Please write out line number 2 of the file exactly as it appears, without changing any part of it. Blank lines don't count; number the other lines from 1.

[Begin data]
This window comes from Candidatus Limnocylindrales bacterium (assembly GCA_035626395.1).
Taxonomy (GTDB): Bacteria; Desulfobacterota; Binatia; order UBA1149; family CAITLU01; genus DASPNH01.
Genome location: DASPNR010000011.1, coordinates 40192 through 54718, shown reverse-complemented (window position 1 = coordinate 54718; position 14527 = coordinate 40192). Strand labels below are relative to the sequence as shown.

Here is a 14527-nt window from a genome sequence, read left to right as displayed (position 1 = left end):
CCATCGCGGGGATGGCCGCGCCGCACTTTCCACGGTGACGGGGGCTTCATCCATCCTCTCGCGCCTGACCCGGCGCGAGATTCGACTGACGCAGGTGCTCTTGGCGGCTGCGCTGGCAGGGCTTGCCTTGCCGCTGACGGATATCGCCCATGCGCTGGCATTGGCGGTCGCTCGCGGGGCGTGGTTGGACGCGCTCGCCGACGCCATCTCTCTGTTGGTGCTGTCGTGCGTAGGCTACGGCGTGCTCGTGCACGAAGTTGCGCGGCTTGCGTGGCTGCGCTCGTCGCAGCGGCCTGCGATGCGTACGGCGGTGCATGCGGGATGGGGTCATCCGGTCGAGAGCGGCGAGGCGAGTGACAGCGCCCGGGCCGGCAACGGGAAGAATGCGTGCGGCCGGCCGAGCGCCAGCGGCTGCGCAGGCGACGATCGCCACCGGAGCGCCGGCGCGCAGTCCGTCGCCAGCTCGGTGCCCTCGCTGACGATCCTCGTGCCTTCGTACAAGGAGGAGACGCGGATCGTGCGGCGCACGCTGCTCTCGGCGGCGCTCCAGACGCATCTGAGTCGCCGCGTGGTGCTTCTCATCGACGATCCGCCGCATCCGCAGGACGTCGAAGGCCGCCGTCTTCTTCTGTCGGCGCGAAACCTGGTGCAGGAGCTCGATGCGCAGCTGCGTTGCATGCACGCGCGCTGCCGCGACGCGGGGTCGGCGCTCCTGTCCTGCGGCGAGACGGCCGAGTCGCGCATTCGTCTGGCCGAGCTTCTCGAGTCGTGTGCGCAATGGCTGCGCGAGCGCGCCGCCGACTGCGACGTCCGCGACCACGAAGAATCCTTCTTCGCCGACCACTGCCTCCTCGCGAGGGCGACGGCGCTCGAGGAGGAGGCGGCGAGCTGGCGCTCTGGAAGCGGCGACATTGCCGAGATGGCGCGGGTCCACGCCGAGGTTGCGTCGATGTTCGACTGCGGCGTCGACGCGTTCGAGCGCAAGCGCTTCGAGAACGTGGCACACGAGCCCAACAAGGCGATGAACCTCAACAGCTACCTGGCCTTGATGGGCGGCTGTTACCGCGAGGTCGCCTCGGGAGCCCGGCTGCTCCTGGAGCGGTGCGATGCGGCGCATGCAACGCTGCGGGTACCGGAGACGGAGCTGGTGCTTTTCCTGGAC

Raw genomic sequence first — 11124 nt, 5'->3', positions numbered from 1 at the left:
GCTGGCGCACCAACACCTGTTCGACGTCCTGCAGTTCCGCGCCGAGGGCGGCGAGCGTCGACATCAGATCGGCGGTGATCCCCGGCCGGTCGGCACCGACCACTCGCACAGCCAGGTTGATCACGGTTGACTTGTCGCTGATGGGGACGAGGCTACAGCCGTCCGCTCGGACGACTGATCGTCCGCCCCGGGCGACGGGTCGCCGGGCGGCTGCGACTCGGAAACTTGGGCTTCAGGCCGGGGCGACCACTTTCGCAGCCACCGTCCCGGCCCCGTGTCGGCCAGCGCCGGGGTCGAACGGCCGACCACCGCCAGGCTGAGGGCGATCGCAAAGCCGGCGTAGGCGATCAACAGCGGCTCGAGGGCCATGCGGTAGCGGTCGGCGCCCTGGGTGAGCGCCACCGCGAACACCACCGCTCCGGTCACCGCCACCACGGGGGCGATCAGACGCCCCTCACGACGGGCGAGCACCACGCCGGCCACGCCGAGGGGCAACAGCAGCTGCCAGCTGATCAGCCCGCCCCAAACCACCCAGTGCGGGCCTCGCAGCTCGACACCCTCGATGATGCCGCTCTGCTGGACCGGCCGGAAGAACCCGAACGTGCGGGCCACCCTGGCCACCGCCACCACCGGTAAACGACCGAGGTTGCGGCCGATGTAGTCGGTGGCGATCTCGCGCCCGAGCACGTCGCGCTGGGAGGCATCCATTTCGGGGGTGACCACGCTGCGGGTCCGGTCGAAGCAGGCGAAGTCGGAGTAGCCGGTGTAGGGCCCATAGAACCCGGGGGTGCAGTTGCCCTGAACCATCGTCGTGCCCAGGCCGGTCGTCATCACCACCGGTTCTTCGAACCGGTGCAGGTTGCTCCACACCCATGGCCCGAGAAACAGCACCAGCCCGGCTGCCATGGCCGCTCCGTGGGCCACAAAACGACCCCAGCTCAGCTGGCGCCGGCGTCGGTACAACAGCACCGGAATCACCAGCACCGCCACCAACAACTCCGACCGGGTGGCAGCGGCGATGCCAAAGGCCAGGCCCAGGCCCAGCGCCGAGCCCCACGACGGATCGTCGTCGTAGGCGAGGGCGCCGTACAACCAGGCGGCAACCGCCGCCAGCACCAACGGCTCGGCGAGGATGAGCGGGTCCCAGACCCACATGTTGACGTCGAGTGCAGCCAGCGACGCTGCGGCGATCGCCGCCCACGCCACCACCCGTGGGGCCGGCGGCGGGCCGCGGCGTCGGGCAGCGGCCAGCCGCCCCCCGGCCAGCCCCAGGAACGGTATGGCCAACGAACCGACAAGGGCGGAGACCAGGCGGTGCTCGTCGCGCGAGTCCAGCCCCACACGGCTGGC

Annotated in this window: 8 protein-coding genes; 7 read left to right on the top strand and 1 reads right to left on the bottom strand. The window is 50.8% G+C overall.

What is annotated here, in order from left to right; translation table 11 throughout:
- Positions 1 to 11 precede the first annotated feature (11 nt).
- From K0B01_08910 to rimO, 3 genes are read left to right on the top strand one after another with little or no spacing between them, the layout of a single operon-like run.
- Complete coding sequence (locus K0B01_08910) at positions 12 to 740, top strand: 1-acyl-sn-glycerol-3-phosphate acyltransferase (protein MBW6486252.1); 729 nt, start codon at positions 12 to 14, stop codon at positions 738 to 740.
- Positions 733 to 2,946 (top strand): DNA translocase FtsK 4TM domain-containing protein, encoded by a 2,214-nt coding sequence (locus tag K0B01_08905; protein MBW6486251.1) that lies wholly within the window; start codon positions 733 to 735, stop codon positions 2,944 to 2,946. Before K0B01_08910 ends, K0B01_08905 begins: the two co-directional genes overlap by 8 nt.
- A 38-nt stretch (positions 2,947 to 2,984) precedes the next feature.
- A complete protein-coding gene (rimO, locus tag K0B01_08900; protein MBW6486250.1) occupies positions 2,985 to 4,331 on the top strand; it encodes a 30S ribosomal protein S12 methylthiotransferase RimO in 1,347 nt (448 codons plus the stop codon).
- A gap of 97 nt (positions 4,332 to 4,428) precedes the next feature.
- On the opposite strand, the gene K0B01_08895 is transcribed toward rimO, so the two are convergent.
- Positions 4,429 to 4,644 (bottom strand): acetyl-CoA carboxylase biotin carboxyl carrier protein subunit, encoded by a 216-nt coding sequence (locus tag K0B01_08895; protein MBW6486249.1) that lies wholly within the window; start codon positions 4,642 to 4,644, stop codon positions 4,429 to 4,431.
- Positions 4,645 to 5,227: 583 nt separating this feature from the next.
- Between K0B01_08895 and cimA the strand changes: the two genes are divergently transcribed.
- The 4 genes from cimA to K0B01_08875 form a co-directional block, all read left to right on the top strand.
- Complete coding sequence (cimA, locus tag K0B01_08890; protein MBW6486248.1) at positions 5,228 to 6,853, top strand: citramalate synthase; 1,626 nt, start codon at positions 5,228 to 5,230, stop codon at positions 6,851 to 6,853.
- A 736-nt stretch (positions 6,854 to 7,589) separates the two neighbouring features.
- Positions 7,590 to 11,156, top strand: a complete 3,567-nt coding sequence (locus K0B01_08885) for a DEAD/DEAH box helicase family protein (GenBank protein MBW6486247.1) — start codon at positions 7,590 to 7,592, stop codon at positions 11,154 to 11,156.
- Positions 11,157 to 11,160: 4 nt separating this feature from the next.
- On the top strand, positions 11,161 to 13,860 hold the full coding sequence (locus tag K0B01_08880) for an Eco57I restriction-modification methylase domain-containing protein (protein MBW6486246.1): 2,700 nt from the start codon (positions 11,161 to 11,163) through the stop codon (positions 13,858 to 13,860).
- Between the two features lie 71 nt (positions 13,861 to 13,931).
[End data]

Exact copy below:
Taxonomy (GTDB): Bacteria; Desulfobacterota; Binatia; order UBA1149; family CAITLU01; genus DASPNH01.